Aging and death are prominent concepts that first emerge in full form upon the death of Jeremiah Saint-Amour and are explored throughout the novel. When Dr. Urbino, a well-respected man of great wealth and power, is forced by his age and debilitated physical condition to use the toilet like a woman, he is degraded, belittled by his wife and by his own morose maturity. A man once so capable, so authoritative, and so intimidating that the mere sound of his urine stream was enough to frighten his newlywed wife, is now pathetic and dependent, enfeebled by old age and its merciless attack on his body and mind.
The Doctor is distraught by Saint-Amour's death not only because of his old friend's deceit in keeping from him his life's secrets, but because he realizes, upon seeing Saint-Amour's body, that death is not a "permanent probability," as he has always imagined—an intangible, distant, untouchable fate. Upon seeing the body of his friend, the Doctor, for the first time in his long life, truly and fully understands that death is not simply some imaginary, obscure human idea, but a tangible destiny. Despite his debilitation, it is in this moment that Dr. Urbino realizes he has grown old and can never reclaim his youth. Similarly, his sad realization that he is living his last days is so overwhelmingly powerful that it forces him awake, literally waking him to the reality of his fast-approaching death, and foreboding his fatal fall from the mango tree. Dr. Urbino, a man who lives life with religious regularity, is described as having acted out of character only twice; once when moving from an old, stately home to a new house in a nouveaux riche community, and once more when he had married Fermina, who had been considered a member of the lower class. This decision to resettle in a nouveau riche neighborhood is considered out of character in part because the Doctor is a very predictable man, but primarily because he is the product of a well-respected, blue-blooded family, a family that stems from a long line of old money. However, as of yet, the Doctor's reasons for choosing Fermina as his bride are unexplained. Surely, as an esteemed, wealthy, young physician of high family class, Dr. Urbino could have chosen from many willing, equally wealthy brides. Why, then, the text probes the reader, does the Doctor choose a girl from the lower class? Once more, the author poses a question with the intent of intensifying the reader's curiosity; these questions act as cliffhangers, encouraging the reader to continue through the text and discover the outcome, which is not revealed until later in the novel.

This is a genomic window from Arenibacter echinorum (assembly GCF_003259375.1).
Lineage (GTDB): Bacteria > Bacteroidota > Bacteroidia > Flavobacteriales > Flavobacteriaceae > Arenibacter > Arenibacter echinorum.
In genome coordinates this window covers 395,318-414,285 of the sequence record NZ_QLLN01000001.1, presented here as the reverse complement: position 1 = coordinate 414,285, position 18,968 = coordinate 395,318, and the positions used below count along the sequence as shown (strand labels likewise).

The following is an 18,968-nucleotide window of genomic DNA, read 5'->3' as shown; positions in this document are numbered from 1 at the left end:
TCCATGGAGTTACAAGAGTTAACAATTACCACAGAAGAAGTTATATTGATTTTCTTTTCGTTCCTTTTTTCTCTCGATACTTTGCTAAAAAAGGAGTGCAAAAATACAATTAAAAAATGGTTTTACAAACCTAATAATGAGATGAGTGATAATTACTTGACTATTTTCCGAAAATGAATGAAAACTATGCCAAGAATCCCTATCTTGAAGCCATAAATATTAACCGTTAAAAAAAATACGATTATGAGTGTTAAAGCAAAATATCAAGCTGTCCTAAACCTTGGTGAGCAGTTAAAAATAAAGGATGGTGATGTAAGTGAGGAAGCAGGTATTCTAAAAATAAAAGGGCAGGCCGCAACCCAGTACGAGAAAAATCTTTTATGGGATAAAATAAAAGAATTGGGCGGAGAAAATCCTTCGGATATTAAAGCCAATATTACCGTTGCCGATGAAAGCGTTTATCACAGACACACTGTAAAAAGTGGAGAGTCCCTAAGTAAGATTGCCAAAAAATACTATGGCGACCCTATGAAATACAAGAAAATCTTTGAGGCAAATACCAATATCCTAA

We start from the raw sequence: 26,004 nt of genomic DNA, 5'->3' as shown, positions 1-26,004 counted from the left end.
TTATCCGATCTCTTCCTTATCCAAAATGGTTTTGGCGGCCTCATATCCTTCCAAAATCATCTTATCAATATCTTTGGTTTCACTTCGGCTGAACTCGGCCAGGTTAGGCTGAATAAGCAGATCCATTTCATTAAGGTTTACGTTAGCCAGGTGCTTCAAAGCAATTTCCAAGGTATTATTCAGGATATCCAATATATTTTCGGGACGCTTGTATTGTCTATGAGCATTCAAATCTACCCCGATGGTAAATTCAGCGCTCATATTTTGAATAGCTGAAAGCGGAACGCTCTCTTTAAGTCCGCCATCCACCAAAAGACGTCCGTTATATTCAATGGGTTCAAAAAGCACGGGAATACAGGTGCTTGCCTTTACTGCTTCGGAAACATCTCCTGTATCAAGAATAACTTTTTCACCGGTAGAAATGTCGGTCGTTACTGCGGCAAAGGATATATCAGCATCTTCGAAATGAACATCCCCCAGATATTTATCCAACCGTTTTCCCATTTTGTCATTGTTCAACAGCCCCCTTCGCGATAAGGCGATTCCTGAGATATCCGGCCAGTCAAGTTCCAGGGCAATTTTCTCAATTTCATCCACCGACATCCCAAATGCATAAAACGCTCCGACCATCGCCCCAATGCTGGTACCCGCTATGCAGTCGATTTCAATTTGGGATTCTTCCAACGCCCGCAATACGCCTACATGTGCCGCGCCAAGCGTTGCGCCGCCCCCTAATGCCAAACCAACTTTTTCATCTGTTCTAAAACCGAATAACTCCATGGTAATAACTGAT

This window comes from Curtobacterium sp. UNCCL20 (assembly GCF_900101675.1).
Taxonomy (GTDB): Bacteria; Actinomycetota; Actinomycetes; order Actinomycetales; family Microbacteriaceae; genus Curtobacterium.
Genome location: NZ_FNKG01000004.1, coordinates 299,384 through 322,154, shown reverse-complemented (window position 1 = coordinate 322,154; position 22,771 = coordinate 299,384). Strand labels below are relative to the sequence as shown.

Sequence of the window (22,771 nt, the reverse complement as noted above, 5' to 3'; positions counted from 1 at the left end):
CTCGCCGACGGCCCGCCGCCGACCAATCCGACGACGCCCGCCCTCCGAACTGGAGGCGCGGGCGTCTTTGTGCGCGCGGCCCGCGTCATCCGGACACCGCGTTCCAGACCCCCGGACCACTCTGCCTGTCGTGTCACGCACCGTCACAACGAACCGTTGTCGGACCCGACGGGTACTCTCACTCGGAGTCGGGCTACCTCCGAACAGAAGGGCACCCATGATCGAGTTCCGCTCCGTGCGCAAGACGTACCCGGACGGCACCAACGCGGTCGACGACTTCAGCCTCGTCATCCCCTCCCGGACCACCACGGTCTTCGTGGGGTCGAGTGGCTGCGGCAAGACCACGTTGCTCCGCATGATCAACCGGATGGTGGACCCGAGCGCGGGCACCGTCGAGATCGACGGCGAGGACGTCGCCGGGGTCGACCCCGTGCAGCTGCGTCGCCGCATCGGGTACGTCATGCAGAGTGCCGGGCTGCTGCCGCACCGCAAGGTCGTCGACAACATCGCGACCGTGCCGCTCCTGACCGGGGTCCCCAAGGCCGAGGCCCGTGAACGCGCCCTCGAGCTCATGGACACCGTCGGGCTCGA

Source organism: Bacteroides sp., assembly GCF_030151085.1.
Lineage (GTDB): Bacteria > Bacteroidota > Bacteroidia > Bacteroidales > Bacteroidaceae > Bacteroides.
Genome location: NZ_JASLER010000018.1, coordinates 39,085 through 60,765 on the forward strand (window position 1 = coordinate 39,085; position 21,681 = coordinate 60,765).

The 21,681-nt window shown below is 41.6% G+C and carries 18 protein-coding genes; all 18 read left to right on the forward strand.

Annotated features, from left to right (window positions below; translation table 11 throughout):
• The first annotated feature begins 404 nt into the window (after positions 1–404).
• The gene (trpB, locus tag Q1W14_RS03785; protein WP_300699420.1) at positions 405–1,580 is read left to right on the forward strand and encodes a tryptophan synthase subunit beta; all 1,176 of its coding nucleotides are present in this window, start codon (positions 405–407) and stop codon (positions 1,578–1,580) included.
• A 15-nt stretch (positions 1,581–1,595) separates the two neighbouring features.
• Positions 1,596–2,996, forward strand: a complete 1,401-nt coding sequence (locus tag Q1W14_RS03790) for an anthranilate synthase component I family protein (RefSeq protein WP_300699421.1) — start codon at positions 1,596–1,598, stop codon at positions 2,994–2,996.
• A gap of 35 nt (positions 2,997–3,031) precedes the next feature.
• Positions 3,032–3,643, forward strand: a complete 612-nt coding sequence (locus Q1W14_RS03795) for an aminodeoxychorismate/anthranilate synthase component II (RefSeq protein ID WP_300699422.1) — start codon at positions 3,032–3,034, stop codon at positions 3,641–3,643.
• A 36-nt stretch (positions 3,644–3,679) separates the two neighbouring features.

Ironically, Dr. Urbino's parrot, in which he has invested more time and effort than in his children, is ultimately responsible for his death. The bird is to blame for enormous disaster: the distress of the servants, the destruction of the house by the fire department, and, most seriously, the accidental death of Dr. Urbino. Throughout the novel, birds, like flowers, develop a deeper meaning in relation to the events which have occurred earlier in the text, and are responsible for further disaster and anguish.